Amid falling rates, it makes sense for home-loan borrower to increase his EMI and accelerate repayment of principal
By: Saikat Neogi | October 13, 2015 12:08 AM | Financial Express
THE Reserve Bank of India (RBI) cut its repo rate by 50 basis points on September 29, taking the total reduction since January to 125 bps. But banks and housing finance companies offering home loans have cut their rates by up to 50 basis points only.
State Bank of India is offering interest rate on housing loan at 9.55% to salaried individuals. Similarly, HDFC is offering housing loan at 9.6-10.15% across all loan amounts and ICICI Bank at 9.6-9.65% for loan amounts less than Rs 75 lakh. So, if a new borrower takes a Rs 50-lakh loan for 20 years at 9.55% interest rate per annum, the equated monthly installment (EMI) will be Rs 46,770.
Lower risk weight
The central bank has also lowered the risk weights on select home loans of up to Rs 75 lakh where borrowers are willing to put in more money and lower the loan-to-value ratio. A Crisil research expects interest rate on home loans to come down by another 25-30 bps over the next few months because of this move. The RBI has lowered risk weights on housing loans of up to Rs 75 lakh from 50% to 35% in cases where the borrower puts in at least 20% of the value of the home as own equity for loans up to Rs 30 lakh and 25% of the value of the home as own equity for loans between Rs 30 lakh and Rs 75 lakh.
Home loan borrowers in smaller cities are likely to be the biggest gainers. In fact, Crisil estimates that around 80% of home-loan borrowers and 70% of home loans by value would meet the criteria for lower risk weights set by the central bank. The loan-to-value ratio for home loans has come down from 75% in the third quarter of FY10 to 66% in the same quarter of FY15, which means a higher proportion of new loans would meet the criteria for lower risk weights.
Increase EMI or tenure
Borrowers benefit from an interest rate fall, especially in case of a floating rate home loan. Also, one of the immediate benefits of a rate cut is that the new borrower’s loan eligibility amount increases. Ideally, one’s EMIs should not exceed 40-50% of his monthly income. If the EMI is much lower than this, increasing the EMI is an effective way to ensure the loan is paid out early. Increase in EMI can be requested at any point of time during the loan and, usually, there are no charges for such a request.
Whenever lenders reduce the interest rate of home loan, for an existing borrower, however, they either keep the EMI unchanged and reduce the loan term or reduce the EMI and increase the loan tenure. It always makes sense to keep the EMI amount unchanged. If possible, increase the EMI so that the interest outgo for the entire tenure is reduced significantly. Analysts say when the interest rate drops, the borrower should increase the EMI and accelerate the repayment of the outstanding principle.
For instance, an existing borrower of Rs 50 lakh who has paid for five years from the total tenure of 20 years, a 20-bps decrease in interest rate (1 bps a hundredth of a percentage point) will reduce his EMI by Rs 550 from Rs 48,583 to Rs 48,033. This would mean a total savings of Rs 99,000 as interest payment for the remaining period of the loan. On the other hand, if the borrower keeps the EMI amount unchanged and reduces the period of the loan by four months, then the net savings on interest would be over Rs 2 lakh, provided the interest rate remains the same for the entire period of the loan. One can opt to make partial payments at regular intervals, say, every six months or one year, to repay the loan quickly and save the interest as banks and housing finance companies do not charge any pre-payment penalty for principal repayment.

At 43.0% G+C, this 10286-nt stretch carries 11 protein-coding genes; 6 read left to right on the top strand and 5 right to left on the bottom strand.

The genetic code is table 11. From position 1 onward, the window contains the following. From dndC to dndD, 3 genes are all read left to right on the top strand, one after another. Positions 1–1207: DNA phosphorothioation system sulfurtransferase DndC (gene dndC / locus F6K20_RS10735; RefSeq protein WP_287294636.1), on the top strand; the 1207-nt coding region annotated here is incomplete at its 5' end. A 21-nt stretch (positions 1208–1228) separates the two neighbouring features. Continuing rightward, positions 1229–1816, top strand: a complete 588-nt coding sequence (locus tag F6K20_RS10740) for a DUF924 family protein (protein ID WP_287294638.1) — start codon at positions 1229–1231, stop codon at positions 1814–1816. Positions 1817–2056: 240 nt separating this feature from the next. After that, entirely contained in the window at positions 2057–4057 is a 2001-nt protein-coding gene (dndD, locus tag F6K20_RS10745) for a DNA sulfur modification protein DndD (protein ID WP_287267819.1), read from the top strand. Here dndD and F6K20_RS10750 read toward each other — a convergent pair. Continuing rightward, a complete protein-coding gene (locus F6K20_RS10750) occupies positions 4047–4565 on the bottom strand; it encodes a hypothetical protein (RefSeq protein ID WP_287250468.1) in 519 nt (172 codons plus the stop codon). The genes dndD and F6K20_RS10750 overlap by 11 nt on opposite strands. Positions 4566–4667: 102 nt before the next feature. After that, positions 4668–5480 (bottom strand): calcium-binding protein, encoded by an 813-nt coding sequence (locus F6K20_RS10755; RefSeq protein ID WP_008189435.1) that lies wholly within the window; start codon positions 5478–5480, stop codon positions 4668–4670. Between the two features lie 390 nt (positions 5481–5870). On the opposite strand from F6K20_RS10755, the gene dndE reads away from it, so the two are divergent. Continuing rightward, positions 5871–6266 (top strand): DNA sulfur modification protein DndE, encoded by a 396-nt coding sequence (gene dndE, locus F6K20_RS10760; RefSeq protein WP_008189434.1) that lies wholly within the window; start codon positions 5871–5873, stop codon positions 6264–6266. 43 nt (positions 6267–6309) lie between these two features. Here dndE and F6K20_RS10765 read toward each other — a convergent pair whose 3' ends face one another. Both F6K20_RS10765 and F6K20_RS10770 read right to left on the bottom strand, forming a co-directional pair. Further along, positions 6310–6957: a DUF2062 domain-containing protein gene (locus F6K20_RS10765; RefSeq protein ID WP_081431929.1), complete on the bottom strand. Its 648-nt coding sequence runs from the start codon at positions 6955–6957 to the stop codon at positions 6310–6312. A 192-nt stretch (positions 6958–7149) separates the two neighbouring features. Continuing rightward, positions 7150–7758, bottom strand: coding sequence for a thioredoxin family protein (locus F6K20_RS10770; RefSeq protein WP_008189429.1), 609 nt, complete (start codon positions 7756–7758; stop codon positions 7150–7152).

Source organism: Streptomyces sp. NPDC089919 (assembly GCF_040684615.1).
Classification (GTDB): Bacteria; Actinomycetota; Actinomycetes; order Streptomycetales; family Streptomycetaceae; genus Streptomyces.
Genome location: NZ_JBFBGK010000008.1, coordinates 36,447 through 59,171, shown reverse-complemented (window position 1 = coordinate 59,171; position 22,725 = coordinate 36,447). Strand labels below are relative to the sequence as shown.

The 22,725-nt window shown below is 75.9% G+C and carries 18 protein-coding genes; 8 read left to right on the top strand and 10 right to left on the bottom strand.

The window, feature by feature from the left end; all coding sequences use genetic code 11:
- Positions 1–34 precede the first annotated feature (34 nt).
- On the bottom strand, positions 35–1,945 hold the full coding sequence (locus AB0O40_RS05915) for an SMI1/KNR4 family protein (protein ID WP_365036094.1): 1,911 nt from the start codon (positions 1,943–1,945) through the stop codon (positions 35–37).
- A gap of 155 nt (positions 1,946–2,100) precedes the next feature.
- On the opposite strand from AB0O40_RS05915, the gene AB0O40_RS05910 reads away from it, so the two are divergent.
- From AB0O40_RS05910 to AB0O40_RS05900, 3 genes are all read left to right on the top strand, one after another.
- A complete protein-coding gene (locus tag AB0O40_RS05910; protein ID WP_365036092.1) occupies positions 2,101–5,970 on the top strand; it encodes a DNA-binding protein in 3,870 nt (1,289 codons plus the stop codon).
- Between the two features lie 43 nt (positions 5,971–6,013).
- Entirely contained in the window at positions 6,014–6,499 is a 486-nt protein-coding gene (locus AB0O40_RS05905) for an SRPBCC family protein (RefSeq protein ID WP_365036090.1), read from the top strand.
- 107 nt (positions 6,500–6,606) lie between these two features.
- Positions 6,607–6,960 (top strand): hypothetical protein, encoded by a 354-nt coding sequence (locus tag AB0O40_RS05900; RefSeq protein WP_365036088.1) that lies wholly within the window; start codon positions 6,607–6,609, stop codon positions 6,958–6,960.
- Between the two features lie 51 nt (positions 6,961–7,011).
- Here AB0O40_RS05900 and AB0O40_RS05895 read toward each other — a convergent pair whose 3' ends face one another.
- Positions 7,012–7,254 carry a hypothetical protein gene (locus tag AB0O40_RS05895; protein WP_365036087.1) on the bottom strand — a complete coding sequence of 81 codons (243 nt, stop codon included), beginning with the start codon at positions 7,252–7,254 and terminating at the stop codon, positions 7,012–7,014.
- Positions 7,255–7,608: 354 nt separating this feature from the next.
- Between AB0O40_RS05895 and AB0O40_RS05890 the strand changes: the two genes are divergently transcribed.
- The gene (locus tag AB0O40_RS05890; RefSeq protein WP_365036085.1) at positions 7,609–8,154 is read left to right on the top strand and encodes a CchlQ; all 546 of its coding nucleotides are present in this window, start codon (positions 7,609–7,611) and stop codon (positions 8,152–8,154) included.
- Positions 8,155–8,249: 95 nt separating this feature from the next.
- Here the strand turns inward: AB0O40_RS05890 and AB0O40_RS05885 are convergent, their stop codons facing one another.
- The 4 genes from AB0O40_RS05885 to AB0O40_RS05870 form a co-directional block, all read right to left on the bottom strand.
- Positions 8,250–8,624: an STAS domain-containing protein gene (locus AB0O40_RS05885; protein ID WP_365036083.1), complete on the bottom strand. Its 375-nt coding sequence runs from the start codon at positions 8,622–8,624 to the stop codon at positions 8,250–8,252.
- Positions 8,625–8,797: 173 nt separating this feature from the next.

If your lender is charging you higher interest rates than others, switch the bank. Ensure that the difference in the interest rate between your existing lender and the new one is at least 75-100 bps as you have to pay processing (around 0.25% of the loan due) and legal fees to switch the existing loan to the new lender. Analysts say it will make sense to switch only if more than seven years of repayment remain. It is not always advisable to shift the home loan from one bank to the other just because of lower interest rate. The borrower must calculate the actual amount that he can save by switching the loan and after adjusting all the charges.
WHAT TO DO
* Ideally, EMIs should not exceed 40-50% of monthly income
* If EMI is much lower than this, increasing the EMI is an effective way to ensure loan is paid out early
* When the interest rate drops, the borrower should increase the EMI and accelerate the repayment of the outstanding principal
* If your lender is charging you higher interest rates than others, switch the bank
* Ensure the difference in the interest rate between your existing lender and the new one is at least 75-100 bps as you have to pay processing and legal fees for the switch
* Calculate the actual amount that you can save by switching the loan after adjusting all charges
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